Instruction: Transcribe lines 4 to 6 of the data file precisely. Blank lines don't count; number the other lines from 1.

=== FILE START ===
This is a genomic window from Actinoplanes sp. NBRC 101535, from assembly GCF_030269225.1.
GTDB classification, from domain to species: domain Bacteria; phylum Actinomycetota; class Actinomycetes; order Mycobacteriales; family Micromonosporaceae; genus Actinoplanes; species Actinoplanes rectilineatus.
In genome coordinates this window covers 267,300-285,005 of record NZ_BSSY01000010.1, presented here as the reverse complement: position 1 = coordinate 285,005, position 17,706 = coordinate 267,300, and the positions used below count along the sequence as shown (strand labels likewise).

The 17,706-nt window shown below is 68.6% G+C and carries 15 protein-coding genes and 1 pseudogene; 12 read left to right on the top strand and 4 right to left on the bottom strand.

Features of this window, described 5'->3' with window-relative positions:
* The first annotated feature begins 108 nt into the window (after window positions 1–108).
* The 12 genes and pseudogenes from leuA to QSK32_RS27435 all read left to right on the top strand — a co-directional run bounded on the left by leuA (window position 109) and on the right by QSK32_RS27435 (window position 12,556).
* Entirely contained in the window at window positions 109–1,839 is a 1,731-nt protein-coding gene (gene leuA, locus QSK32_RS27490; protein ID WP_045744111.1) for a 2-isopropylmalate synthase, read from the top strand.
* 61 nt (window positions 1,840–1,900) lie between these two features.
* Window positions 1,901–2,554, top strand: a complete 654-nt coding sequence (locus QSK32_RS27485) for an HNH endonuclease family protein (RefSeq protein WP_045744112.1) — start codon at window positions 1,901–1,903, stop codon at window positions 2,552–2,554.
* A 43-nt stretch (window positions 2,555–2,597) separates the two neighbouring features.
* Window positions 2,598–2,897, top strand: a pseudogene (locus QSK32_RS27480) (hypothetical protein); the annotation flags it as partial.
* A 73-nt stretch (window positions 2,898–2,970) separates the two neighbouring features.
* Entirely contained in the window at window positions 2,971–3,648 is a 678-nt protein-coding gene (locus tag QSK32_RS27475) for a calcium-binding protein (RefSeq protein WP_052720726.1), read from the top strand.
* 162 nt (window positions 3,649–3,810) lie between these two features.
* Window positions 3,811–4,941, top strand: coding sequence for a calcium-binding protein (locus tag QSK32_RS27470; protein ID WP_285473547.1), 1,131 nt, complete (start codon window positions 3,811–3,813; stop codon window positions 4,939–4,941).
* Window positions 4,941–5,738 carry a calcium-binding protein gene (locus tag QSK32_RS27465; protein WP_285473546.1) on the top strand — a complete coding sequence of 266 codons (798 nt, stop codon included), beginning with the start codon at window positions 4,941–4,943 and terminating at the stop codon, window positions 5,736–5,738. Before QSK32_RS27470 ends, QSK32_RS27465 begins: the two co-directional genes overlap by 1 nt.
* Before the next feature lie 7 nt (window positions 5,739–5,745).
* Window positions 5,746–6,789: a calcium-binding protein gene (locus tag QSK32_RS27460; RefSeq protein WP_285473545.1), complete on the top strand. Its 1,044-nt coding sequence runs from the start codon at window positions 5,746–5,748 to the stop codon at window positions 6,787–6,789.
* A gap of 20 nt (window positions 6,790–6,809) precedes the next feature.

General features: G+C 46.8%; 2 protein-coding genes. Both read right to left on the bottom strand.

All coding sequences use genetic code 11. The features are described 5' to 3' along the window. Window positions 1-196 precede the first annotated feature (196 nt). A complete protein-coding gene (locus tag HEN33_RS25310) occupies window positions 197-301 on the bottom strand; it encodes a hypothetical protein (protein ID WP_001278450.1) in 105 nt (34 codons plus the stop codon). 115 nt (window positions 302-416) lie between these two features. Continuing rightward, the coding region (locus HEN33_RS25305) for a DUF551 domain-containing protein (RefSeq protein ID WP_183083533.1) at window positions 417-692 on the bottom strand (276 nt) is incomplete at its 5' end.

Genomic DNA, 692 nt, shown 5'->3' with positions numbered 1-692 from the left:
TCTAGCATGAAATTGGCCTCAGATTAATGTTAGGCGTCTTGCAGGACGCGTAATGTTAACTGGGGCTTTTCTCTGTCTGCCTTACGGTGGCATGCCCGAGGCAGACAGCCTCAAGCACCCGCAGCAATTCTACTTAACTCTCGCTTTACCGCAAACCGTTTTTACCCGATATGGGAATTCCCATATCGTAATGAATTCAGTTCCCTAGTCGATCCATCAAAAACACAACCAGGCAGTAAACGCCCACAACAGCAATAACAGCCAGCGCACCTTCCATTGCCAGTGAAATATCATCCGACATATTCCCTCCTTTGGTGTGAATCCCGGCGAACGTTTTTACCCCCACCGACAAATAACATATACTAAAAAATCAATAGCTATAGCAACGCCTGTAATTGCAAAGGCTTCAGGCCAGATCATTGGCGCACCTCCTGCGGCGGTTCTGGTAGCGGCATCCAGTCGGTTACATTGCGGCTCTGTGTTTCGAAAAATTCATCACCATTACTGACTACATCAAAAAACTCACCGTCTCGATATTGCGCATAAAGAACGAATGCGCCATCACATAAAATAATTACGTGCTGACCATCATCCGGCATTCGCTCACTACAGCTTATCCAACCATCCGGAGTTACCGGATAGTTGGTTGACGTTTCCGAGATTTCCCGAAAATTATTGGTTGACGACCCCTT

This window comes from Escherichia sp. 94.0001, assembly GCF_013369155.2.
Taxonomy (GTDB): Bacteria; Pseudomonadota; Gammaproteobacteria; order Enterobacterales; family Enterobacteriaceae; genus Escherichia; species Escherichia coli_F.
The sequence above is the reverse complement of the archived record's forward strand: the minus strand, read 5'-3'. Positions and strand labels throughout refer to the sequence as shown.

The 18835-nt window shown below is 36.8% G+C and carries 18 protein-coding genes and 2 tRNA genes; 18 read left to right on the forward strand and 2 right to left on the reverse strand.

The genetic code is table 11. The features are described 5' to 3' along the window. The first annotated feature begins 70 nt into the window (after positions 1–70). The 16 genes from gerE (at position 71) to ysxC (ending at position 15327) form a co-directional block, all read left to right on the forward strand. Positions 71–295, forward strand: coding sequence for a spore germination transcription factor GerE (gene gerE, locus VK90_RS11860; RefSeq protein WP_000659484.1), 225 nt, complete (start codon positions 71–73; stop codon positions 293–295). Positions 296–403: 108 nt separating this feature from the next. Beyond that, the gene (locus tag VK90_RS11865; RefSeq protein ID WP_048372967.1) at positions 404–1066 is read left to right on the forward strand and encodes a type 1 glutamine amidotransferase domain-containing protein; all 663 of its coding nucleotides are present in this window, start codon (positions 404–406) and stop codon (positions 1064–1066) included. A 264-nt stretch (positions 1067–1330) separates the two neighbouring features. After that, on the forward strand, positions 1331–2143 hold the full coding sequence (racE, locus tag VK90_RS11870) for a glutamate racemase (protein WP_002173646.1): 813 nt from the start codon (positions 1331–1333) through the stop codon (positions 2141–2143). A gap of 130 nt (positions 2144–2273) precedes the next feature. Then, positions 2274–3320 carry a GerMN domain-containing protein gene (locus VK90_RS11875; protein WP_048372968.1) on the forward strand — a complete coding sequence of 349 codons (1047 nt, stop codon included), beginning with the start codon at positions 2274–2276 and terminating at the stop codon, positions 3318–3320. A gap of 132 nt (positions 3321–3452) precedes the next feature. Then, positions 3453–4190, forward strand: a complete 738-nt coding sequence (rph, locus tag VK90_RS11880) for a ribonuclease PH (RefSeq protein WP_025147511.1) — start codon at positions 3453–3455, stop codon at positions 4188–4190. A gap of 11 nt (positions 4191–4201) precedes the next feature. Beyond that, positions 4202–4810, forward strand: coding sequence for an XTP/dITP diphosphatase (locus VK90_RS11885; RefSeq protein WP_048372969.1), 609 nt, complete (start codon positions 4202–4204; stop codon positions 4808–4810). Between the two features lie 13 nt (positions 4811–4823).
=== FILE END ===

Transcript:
The 17,706-nt window shown below is 68.6% G+C and carries 15 protein-coding genes and 1 pseudogene; 12 read left to right on the top strand and 4 right to left on the bottom strand.

Features of this window, described 5'->3' with window-relative positions:
* The first annotated feature begins 108 nt into the window (after window positions 1–108).